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Set In Stone

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‘Don’t worry. These plans are set in stone’. It’s what you might say when something is fixed, immutable, unchangeable. Paper is soft; computer data subject to manipulation; pictures fade. But when something is set in stone… well, stone is hard, permanent – it ain’t gonna change, is it?

A few years back I poured a concrete base on the side of our house for a water tank. Before the concrete dried, we managed to scratch some names into the surface. Those names would be a constant reminder of our efforts for generations to come. The water tank has since been moved. I’m thinking of digging up the concrete base.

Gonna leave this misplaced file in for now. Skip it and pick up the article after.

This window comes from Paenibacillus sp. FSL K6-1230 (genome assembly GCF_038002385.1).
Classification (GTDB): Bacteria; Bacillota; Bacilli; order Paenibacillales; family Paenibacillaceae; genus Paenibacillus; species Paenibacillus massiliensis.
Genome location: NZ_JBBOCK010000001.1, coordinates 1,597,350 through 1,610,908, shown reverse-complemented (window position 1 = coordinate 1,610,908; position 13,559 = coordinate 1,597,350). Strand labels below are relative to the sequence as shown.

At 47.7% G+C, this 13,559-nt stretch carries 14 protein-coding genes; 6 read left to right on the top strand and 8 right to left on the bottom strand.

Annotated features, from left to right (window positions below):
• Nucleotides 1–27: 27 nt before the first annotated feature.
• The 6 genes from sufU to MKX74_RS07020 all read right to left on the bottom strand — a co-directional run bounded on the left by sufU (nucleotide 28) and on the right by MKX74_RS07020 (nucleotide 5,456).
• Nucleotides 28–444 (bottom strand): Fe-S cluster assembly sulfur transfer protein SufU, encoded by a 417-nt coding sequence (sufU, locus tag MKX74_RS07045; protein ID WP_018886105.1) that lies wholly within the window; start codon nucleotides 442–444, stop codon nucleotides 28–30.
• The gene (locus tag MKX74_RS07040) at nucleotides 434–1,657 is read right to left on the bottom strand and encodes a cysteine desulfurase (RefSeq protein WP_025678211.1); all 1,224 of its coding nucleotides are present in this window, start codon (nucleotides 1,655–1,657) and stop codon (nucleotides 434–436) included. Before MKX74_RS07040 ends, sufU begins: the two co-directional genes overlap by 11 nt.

Nothing in this world is set in stone. Nothing. This hit home powerfully during our time in Scotland. Every ancient building is made of stone. Cathedrals, abbeys, and castles dot the landscape. Skilled craftsmen went to enormous efforts to carve and decorate these buildings. Graveyards are filled with headstones of wealthy men and women whose names, and sometimes exploits, were permanently etched into the stone.

Most headstones over 200 years old are by now illegible. Cathedrals and castles are mostly ruins, or in need of significant restoration. Gargoyles and angels have been so eroded so as to look more like Muppets than intricate works of art.

Don’t pin your hopes on this world. Even stones are subject to the ravages of time and decay. The prophet Isaiah points us towards a firmer foundation, ‘The grass withers and the flowers fall, but the Word of our God endures forever’ (Isaiah 40:8).